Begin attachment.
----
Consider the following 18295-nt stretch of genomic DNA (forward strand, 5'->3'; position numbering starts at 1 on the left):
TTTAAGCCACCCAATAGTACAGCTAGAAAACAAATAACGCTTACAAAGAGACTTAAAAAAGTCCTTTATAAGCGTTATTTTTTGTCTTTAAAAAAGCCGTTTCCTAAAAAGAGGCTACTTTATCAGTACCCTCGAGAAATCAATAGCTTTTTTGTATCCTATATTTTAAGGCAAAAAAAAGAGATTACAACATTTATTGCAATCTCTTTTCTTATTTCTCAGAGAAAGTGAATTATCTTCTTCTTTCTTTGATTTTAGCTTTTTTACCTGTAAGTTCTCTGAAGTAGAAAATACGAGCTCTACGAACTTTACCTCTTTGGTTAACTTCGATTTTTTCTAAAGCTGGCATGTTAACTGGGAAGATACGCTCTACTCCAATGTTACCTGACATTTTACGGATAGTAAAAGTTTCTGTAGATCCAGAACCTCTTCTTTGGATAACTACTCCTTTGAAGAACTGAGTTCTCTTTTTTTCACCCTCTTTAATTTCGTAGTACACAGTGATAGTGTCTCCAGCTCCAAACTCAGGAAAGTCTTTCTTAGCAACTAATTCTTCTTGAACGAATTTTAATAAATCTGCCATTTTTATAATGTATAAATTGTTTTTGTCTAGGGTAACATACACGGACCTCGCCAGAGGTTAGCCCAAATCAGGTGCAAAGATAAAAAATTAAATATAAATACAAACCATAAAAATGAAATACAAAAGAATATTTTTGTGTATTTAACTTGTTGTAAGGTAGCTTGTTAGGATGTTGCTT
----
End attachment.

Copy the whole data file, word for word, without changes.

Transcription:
Consider the following 18295-nt stretch of genomic DNA (forward strand, 5'->3'; position numbering starts at 1 on the left):
TTTAAGCCACCCAATAGTACAGCTAGAAAACAAATAACGCTTACAAAGAGACTTAAAAAAGTCCTTTATAAGCGTTATTTTTTGTCTTTAAAAAAGCCGTTTCCTAAAAAGAGGCTACTTTATCAGTACCCTCGAGAAATCAATAGCTTTTTTGTATCCTATATTTTAAGGCAAAAAAAAGAGATTACAACATTTATTGCAATCTCTTTTCTTATTTCTCAGAGAAAGTGAATTATCTTCTTCTTTCTTTGATTTTAGCTTTTTTACCTGTAAGTTCTCTGAAGTAGAAAATACGAGCTCTACGAACTTTACCTCTTTGGTTAACTTCGATTTTTTCTAAAGCTGGCATGTTAACTGGGAAGATACGCTCTACTCCAATGTTACCTGACATTTTACGGATAGTAAAAGTTTCTGTAGATCCAGAACCTCTTCTTTGGATAACTACTCCTTTGAAGAACTGAGTTCTCTTTTTTTCACCCTCTTTAATTTCGTAGTACACAGTGATAGTGTCTCCAGCTCCAAACTCAGGAAAGTCTTTCTTAGCAACTAATTCTTCTTGAACGAATTTTAATAAATCTGCCATTTTTATAATGTATAAATTGTTTTTGTCTAGGGTAACATACACGGACCTCGCCAGAGGTTAGCCCAAATCAGGTGCAAAGATAAAAAATTAAATATAAATACAAACCATAAAAATGAAATACAAAAGAATATTTTTGTGTATTTAACTTGTTGTAAGGTAGCTTGTTAGGATGTTGCTT